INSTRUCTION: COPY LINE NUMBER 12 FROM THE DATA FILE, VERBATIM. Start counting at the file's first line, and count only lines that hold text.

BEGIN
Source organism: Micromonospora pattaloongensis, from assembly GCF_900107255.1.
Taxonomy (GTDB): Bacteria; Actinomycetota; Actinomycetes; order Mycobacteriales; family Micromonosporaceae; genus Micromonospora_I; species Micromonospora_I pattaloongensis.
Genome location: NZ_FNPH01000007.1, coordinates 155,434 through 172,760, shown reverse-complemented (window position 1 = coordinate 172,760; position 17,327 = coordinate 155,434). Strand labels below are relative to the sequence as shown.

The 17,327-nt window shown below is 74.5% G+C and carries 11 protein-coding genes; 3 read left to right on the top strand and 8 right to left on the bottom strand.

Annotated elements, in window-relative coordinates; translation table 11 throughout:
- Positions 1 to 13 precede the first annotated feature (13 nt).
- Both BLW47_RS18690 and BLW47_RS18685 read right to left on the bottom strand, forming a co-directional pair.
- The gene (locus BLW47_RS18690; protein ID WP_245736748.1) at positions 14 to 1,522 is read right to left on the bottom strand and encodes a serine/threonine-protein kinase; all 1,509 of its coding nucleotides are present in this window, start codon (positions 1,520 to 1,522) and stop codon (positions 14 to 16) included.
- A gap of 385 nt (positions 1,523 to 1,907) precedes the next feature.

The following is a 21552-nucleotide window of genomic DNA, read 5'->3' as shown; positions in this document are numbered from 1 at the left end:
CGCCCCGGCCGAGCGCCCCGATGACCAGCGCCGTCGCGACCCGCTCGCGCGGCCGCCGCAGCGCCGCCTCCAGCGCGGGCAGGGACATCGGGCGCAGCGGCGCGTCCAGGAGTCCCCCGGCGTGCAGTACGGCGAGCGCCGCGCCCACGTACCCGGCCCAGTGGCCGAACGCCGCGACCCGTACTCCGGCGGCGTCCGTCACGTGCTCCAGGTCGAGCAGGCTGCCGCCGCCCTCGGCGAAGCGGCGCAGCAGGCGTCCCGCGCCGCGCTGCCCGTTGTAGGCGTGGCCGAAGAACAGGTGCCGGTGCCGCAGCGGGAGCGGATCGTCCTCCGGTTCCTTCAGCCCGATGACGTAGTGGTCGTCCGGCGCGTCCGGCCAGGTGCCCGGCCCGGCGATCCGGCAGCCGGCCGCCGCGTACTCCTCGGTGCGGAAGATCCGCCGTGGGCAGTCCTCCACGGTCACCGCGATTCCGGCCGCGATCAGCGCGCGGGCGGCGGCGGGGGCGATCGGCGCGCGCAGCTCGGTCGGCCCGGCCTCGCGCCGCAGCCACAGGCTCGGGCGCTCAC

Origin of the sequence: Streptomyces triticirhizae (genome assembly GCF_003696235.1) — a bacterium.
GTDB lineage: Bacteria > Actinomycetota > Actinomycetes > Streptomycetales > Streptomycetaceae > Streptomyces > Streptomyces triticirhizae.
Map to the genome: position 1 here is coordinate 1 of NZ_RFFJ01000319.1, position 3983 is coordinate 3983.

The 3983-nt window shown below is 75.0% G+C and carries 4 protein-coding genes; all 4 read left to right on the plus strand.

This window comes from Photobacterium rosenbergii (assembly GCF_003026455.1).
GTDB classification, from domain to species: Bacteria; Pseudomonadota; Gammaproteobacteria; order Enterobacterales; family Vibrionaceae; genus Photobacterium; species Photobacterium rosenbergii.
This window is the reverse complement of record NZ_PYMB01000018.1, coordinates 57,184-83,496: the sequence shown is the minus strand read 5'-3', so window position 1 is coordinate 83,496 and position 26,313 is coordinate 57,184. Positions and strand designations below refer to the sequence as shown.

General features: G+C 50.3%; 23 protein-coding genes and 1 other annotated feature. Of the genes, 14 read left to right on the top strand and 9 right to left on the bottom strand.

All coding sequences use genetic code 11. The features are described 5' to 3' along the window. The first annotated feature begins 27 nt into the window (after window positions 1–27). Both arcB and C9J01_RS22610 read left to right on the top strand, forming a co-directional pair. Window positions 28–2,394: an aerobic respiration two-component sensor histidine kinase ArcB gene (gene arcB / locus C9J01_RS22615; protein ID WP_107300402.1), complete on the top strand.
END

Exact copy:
Origin of the sequence: Streptomyces triticirhizae (genome assembly GCF_003696235.1) — a bacterium.